A sermon idea based on John 1:35-42.
John 1:35-42 NRSV
The next day John again was standing with two of his disciples,  and as he watched Jesus walk by, he exclaimed, “Look, here is the Lamb of God!”  The two disciples heard him say this, and they followed Jesus.  When Jesus turned and saw them following, he said to them, “What are you looking for?” They said to him, “Rabbi” (which translated means Teacher), “where are you staying?”  He said to them, “Come and see.” They came and saw where he was staying, and they remained with him that day. It was about four o’clock in the afternoon.  One of the two who heard John speak and followed him was Andrew, Simon Peter’s brother.  He first found his brother Simon and said to him, “We have found the Messiah” (which is translated Anointed).  He brought Simon to Jesus, who looked at him and said, “You are Simon son of John. You are to be called Cephas” (which is translated Peter).
The relevant topic I would be addressing, based on this text…
Jesus invites us to surrender absolutely everything about our lives to follow him, but he doesn’t start there. He starts with a simple invitation anyone can say “yes” to: “Come and see.”
The heart of the message, a potential outline, key truths to share, special notes for interpreting the text, etc.
What kind of commitment does Jesus expect from people? That depends on where you are in your relationship with God right now.
I come from a tradition that tends to emphasize what I would call “all-in discipleship” from day one. As evangelicals, we sometimes skip over the earliest parts of the gospel stories and jump right into the middle. Here’s what I mean…
In the fifth and sixth chapters of the Gospel of John, we hear the part of Jesus’ message that winds up turning people away. It’s a message about how hard the journey will be, how much commitment is required (and it’s all-in), and what the consequences may be for those who do follow him.
We don’t want to offer a bait-and-switch “easy-believism” gospel so we share Jesus with this all-in commitment in mind on the front end. We want people to understand that to commit their lives to Jesus requires an absolute and complete surrender of everything we are and all that we have to him.
Here’s the problem with this approach: we skip over chapters one through four in which Jesus gathers his first disciples, talked with Nicodemus, and meets with the woman at the well in Jericho. All of these stories have a common theme – Jesus simply invited people who wanted to know more about him to give his message a hearing and see what he was all about.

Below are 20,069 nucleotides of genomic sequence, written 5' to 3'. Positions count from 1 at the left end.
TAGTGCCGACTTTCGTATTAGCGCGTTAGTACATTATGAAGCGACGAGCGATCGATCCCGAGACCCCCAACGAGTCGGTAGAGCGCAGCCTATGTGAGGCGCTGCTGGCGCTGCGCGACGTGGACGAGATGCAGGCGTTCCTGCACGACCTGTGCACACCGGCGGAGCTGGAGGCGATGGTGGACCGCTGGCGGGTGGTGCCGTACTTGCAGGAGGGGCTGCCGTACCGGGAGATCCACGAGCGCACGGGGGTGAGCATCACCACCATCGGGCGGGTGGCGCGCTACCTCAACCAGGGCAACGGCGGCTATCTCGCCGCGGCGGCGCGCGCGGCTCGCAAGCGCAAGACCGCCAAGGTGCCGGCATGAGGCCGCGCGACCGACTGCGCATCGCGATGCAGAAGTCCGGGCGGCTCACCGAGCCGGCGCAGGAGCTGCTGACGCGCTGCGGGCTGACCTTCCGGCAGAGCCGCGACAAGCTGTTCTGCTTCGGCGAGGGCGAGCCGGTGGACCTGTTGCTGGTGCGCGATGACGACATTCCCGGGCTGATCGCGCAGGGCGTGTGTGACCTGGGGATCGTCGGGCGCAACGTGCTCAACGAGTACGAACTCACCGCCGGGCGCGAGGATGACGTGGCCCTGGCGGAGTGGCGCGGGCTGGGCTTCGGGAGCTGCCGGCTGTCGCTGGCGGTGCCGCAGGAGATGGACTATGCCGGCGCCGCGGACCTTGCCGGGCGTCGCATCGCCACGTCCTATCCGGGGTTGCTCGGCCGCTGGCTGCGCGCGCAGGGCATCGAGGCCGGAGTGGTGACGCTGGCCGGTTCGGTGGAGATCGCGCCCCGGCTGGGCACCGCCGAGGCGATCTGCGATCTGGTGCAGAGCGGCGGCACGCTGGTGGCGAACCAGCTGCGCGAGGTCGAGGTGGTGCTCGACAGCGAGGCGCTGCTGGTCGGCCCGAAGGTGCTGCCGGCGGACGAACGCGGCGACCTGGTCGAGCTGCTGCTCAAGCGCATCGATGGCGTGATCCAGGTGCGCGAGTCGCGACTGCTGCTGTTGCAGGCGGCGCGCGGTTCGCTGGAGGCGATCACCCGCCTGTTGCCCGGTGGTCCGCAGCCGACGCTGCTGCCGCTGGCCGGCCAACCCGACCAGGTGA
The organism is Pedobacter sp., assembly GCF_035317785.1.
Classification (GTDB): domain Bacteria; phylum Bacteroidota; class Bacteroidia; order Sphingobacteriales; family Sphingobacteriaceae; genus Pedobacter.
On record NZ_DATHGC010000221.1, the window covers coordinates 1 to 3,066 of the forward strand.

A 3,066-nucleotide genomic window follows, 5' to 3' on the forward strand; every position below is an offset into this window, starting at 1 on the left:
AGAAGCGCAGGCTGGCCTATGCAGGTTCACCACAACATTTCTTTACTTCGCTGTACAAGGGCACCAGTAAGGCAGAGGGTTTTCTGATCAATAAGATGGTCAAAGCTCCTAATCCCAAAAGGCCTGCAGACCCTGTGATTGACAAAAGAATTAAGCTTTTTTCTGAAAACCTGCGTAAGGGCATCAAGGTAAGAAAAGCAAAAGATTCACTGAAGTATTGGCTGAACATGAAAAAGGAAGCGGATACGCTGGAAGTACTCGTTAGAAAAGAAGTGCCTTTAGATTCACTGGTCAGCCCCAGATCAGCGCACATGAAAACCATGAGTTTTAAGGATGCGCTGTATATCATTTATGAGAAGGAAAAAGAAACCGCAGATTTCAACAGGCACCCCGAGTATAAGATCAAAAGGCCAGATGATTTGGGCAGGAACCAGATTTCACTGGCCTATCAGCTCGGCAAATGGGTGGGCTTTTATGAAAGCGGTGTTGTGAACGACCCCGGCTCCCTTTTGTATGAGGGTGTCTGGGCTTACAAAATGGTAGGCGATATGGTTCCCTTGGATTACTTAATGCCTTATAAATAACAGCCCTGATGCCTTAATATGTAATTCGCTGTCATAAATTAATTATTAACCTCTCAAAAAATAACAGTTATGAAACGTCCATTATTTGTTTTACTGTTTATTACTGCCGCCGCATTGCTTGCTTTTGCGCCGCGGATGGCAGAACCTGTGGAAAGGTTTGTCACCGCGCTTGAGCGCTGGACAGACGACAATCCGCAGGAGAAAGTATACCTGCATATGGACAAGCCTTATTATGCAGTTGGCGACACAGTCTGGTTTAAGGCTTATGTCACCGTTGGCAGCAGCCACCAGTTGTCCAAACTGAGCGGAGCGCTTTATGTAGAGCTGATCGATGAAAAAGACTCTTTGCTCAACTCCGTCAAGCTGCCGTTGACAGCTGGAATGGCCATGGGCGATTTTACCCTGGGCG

He doesn’t coerce anyone to follow him. He doesn’t sell an easy life, but he also doesn’t open with the concept of suffering for the gospel’s sake. He answers questions. He asks questions when people think they have answers. And then, he invites people to walk with him.
This passage in John shows us a three-part progression in the lives of his first disciples. His invitation is simple: Come and see.
And their responses follow an interesting track.
First, they follow him.
Not in the spiritual sense, but in the literal sense. They start walking behind him as he goes. They go and watch what he does next. They observe. They listen. They take it all in.
Second, they stay with him.
Again, this isn’t to be spiritualized into a lifetime commitment. Rather, they have seen enough of Jesus to know that he is indeed worthy of their further attention, and perhaps even their devotion.
Third, they bring others to him.
Once they’re convinced, they start gathering others.
Don’t misunderstand. The message we should take from this isn’t See? Following Jesus is actually easy and doesn’t require much at all!
Rather it’s You will never regret taking your next step in following Jesus – his life, his teachings, his story, and his redemptive work are all incredibly compelling, to the point that we dont’ have to use guilt trips, sales pitches, or scare tactics to get anyone to commit to him. We just need to represent him accurately and allow seekers to take one step closer.
The gospel is beautiful. Jesus is beautiful. And the beauty of Jesus is compelling enough without any manipulation on our part.
The big call-to-action in the message…
If you follow Jesus already, know that you don’t have to pressure or manipulate your friends into believing what you believe. You simply need to represent Jesus well. Embody his love to those around you and the Holy Spirit will do the work of drawing people to Christ.
And whether you’re a seasoned believer or you’ve never made any sort of commitment to Christ at all, there is always a next step for you to take to get closer to him.
About the Cover Art: Pencz, Georg. Christ Speaking With the Disciples, from Art in the Christian Tradition, a project of the Vanderbilt Divinity Library, Nashville, TN.